Unexpected risks and setbacks are not surprising for refugees trying to rebuild their businesses in host countries; their previous experiences, the loss of their past projects, and having to leave their countries has equipped them with patience and acceptance. However, this does not mean that they do not experience disappointment and despair due to their limited resources for withstanding such economic changes due to successive crises. This situation is extremely challenging, especially for those who were starting to take their first steps towards their goals at the beginning of this year.
The German government has approved rapid initial financial assistance that covers the costs of small projects for a period of three months and can be submitted and obtained in less than eight days, according to the German Chamber of Industry and Trade. Nevertheless, challenges in obtaining this assistance persist.
With the numerous changes in assistance interventions in Germany, the government has tried to reach the largest number of beneficiaries. There have been cases of fraud in the submission of applications in the state of North Rhine, according to the West Germany Media network WDR, has which complicated the aid process. In addition, many emerging projects do not fall under any rescue or aid plans.
Hussam is the owner of a barbershop in Germany. Although he was working as a barber in Iraq; he had to complete a three-year professional training to obtain a certificate qualifying him to open his own shop. Hussam was forced to close his shop because of the lockdown, and he has been unable to receive the government’s aid for owners of small projects because it does not include those who have launched their businesses this year. When he tried to ask about other solutions, he was advised to use the services of a financial expert, which Hussam found funny because the cost of this expert’s consultation to find a solution for his small business is an unaffordable 4,000 euro. When asked whether the Labor Office in Germany could help, Hussam said: “They asked me to try to continuously apply for assistance because what is happening is completely new, and there are constant changes in the laws.”
Mustafa Al-Homsi, the owner of a recently opened grocery store in Cologne, has shared that he can shut down his shop and ask for financial assistance since the store is still new and has no permanent customers, in contrast to bigger stores. However, he has chosen not to close it because he feels that this small project fulfills him. Mustafa says, “I cannot close my shop after feeling overjoyed as I finally stopped needing financial assistance from the State and started my own business.” Mustafa added as Syrians, they are accustomed to challenges, and this will not prevent the continuation of their work as long as it is allowed. Further, Al-Homsi said that although his work does not generate much income, it allows him to communicate with others, which helps him spend his time.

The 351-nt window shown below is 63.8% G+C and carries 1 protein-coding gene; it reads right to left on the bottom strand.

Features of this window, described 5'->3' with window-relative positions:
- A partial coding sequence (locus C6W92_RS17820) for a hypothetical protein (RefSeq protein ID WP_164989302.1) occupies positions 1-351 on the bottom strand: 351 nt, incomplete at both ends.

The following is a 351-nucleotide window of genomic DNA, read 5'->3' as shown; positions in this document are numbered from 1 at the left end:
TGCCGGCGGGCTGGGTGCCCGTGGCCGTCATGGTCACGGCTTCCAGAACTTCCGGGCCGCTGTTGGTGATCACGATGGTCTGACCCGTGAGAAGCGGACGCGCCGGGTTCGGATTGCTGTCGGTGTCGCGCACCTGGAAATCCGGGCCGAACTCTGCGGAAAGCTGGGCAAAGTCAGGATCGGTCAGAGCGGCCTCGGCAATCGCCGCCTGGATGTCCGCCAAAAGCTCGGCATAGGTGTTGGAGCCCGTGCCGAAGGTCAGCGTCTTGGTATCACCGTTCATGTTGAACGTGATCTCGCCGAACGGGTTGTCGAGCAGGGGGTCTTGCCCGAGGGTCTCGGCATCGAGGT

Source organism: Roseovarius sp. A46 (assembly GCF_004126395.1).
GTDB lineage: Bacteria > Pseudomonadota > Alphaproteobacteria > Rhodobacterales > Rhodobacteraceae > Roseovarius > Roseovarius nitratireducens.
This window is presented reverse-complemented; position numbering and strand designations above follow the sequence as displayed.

Additionally, some artists who have applied for grants for their art projects do not yet know the fate of these applications, even though their livelihood depends on them. One of the Syrian artists, who preferred not to be named, says that communication about his project – which was approved to be financed by two cultural organizations in Germany and Belgium – has stopped, after he had allocated time needed to the project which could be produced without having to leave the house. Now he cannot work on any part of the project as he is waiting for confirmation from the institution and this delay affects his and his assistants’ incomes. In addition, he is afraid of further bureaucratic complications due to the conditions of the lockdown which may mean a severe blow to him and other artists, writers, and translators in Europe. However, cultural organizations are stepping up currently to help independent artists in this ordeal by providing them with Federal Government support. Several Arab organizations have also allocated support projects for artists, or modified their programs to provide legal aid and support. For example, the Nawras and Itijahat Cultural foundations launched the Sanad Program, a legal aid and support program aimed to support Arab cultural workers and artists in Germany.